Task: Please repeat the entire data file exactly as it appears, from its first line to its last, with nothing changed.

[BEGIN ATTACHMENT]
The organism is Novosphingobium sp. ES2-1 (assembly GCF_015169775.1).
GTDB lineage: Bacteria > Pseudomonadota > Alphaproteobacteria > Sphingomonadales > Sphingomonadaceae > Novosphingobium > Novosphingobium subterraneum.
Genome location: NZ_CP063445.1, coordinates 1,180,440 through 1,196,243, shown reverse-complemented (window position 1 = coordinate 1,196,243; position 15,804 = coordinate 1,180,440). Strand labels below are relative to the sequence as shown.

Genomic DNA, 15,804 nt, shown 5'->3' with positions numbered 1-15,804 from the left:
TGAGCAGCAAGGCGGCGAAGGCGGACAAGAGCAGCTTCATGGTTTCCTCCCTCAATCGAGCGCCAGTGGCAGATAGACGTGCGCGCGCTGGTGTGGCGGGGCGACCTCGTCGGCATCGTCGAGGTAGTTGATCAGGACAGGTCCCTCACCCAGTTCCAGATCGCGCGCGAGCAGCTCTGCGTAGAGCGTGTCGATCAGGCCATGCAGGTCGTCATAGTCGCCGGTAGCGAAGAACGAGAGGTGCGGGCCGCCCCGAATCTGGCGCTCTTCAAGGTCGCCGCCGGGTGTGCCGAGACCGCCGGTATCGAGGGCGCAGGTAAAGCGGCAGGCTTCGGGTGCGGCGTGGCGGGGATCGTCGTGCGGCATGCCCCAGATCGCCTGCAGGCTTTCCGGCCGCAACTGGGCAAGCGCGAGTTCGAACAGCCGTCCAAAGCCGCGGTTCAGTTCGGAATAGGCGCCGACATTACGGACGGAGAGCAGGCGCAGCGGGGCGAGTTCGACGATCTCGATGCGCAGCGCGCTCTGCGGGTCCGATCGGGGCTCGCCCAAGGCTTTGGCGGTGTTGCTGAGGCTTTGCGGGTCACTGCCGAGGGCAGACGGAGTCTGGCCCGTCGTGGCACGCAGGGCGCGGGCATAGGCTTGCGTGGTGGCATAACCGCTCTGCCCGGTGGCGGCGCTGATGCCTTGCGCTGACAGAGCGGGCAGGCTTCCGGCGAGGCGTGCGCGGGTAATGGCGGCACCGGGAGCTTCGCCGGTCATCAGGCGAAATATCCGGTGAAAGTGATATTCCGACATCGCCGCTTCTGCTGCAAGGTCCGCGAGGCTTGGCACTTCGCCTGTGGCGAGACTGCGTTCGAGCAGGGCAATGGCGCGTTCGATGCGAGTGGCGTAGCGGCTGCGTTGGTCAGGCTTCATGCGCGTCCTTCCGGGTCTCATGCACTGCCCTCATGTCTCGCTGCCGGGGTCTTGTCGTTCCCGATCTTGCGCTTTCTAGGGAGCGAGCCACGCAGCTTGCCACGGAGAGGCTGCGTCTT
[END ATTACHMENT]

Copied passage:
The organism is Novosphingobium sp. ES2-1 (assembly GCF_015169775.1).
GTDB lineage: Bacteria > Pseudomonadota > Alphaproteobacteria > Sphingomonadales > Sphingomonadaceae > Novosphingobium > Novosphingobium subterraneum.
Genome location: NZ_CP063445.1, coordinates 1,180,440 through 1,196,243, shown reverse-complemented (window position 1 = coordinate 1,196,243; position 15,804 = coordinate 1,180,440). Strand labels below are relative to the sequence as shown.

Genomic DNA, 15,804 nt, shown 5'->3' with positions numbered 1-15,804 from the left:
TGAGCAGCAAGGCGGCGAAGGCGGACAAGAGCAGCTTCATGGTTTCCTCCCTCAATCGAGCGCCAGTGGCAGATAGACGTGCGCGCGCTGGTGTGGCGGGGCGACCTCGTCGGCATCGTCGAGGTAGTTGATCAGGACAGGTCCCTCACCCAGTTCCAGATCGCGCGCGAGCAGCTCTGCGTAGAGCGTGTCGATCAGGCCATGCAGGTCGTCATAGTCGCCGGTAGCGAAGAACGAGAGGTGCGGGCCGCCCCGAATCTGGCGCTCTTCAAGGTCGCCGCCGGGTGTGCCGAGACCGCCGGTATCGAGGGCGCAGGTAAAGCGGCAGGCTTCGGGTGCGGCGTGGCGGGGATCGTCGTGCGGCATGCCCCAGATCGCCTGCAGGCTTTCCGGCCGCAACTGGGCAAGCGCGAGTTCGAACAGCCGTCCAAAGCCGCGGTTCAGTTCGGAATAGGCGCCGACATTACGGACGGAGAGCAGGCGCAGCGGGGCGAGTTCGACGATCTCGATGCGCAGCGCGCTCTGCGGGTCCGATCGGGGCTCGCCCAAGGCTTTGGCGGTGTTGCTGAGGCTTTGCGGGTCACTGCCGAGGGCAGACGGAGTCTGGCCCGTCGTGGCACGCAGGGCGCGGGCATAGGCTTGCGTGGTGGCATAACCGCTCTGCCCGGTGGCGGCGCTGATGCCTTGCGCTGACAGAGCGGGCAGGCTTCCGGCGAGGCGTGCGCGGGTAATGGCGGCACCGGGAGCTTCGCCGGTCATCAGGCGAAATATCCGGTGAAAGTGATATTCCGACATCGCCGCTTCTGCTGCAAGGTCCGCGAGGCTTGGCACTTCGCCTGTGGCGAGACTGCGTTCGAGCAGGGCAATGGCGCGTTCGATGCGAGTGGCGTAGCGGCTGCGTTGGTCAGGCTTCATGCGCGTCCTTCCGGGTCTCATGCACTGCCCTCATGTCTCGCTGCCGGGGTCTTGTCGTTCCCGATCTTGCGCTTTCTAGGGAGCGAGCCACGCAGCTTGCCACGGAGAGGCTGCGTCTT